2. ^ Sutton, Caroline (14 January 1996). "TV's 'Leah' tragedy; Drug death shocker for Hollyoaks.". The Mirror. Trinity Mirror. Retrieved 21 September 2011. 
  3. ^ McDougall, Dan (20 April 2000). "Hollyoaks fever brings out all the soap hopers; Our man Dan decides that he can be a teen idol in Channel 4's big hit ... but finds a lot of young competition.". Daily Record. Trinity Mirror. Retrieved 4 September 2011. 
  4. ^ Mcgivern, Mark (8 September 2000). "In at the deep end; Elize just wanted extra cash for college but ended up wearing a skimpy bikini as part of a teen love triangle on Hollyoaks.". Daily Record. Trinity Mirror. Retrieved 4 September 2011. 
  5. ^ "Hollyoaks goes for one-off X-rated episode.". Birmingham Post. Trinity Mirror. 1 March 2000. Retrieved 4 September 2011. 
  6. ^ a b c Miles, Lucy (12 March 2000). "Can TV scene break taboo of male rape?". Sunday Mercury. Trinity Mirror. Retrieved 4 September 2011.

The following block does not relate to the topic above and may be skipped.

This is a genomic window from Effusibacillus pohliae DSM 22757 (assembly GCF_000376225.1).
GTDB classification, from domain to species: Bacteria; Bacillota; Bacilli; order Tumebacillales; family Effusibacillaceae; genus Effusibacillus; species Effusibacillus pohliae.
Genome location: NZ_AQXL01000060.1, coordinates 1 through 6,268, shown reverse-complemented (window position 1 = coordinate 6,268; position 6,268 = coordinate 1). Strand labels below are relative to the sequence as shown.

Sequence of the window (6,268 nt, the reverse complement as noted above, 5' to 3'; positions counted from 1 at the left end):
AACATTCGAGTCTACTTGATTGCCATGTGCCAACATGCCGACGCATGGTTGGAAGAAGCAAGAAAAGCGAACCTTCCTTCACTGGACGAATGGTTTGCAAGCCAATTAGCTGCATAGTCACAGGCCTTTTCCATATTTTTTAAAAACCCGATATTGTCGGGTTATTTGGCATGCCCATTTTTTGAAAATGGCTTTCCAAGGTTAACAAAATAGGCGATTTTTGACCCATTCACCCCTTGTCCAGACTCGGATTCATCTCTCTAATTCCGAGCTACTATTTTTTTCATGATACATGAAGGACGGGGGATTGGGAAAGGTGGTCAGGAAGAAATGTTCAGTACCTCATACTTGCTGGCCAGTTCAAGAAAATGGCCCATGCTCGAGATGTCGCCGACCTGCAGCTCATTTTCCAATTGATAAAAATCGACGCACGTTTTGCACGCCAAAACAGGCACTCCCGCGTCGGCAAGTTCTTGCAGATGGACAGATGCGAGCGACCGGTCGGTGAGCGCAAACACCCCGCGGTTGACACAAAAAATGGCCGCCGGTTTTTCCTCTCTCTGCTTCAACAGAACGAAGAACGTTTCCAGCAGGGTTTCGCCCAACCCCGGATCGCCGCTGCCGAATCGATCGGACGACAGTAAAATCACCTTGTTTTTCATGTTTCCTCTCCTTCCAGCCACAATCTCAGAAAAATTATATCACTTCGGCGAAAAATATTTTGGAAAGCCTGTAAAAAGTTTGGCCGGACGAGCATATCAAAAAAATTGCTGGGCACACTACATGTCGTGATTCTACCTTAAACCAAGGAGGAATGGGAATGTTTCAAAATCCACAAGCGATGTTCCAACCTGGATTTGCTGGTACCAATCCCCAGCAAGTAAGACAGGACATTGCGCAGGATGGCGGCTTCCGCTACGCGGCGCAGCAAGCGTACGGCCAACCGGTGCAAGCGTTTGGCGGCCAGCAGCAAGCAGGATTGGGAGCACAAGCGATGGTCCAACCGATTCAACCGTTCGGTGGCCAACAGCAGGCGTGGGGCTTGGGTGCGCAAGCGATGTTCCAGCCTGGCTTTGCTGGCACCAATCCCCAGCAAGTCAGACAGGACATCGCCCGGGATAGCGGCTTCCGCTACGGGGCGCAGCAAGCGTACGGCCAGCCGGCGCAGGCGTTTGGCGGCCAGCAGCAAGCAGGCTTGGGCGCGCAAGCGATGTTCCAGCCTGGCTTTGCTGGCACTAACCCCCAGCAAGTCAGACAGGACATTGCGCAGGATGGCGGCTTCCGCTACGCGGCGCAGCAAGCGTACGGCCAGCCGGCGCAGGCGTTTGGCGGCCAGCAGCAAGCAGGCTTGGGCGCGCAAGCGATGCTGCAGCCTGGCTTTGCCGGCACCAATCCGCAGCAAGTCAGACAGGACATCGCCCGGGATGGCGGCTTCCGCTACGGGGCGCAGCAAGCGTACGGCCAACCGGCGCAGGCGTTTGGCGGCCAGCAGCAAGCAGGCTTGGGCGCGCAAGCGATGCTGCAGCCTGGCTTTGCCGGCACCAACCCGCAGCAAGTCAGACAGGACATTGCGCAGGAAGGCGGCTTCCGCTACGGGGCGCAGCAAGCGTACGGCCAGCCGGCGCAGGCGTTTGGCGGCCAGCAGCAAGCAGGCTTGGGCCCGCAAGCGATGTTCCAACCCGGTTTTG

7. ^ "Just Luke what I'm doing now!; Ex-Hollyoaks star who's scoring with the wives.". Liverpool Echo. Trinity Mirror. 7 January 2002. Retrieved 4 September 2011. 
  8. ^ Hyland, Ian (28 May 2000). "The diary at the Soap Awards: The winners". Sunday Mirror. Trinity Mirror. Retrieved 4 September 2011. 
  9. ^ "The Inside Soap Awards 2001". Inside Soap. Attic Futura (UK) Ltd (33): 34. 18–31 August 2001. 
  10. ^ "The drama and crisis of soaps". BBC News. (BBC). 2 October 2001. Retrieved 3 September 2011. 
  11. ^ a b "Soap's finest hours; Bet Lynch's verdict on the scenes that reduced you to suds of tears.". Daily Record. Trinity Mirror. 2 May 2001. Retrieved 4 September 2011. 
  12. ^ Cooper, Lorna. "Hollyoaks: where are they now? Gary Lucy". MSN. (Microsoft). Retrieved 4 September 2011. 
  13. ^ "Soap's scariest storylines". VirginMedia.com. (Virgin Media). Retrieved 25 October 2011. 
  14. ^ McLean, Gareth (9 April 2011). "The top five soap scandals - ever". Radio Times. (BBC Magazines). Retrieved 25 October 2011. 
  15. ^ "The drama and crisis of soaps". BBC Online. (BBC). 2 October 2001. Retrieved 25 October 2011. 
  16. ^ Joyce, Elizabeth (27 April 2012). "Hollyoaks – TV review". Shropshire Star. (Midland News Association). Retrieved 28 April 2012.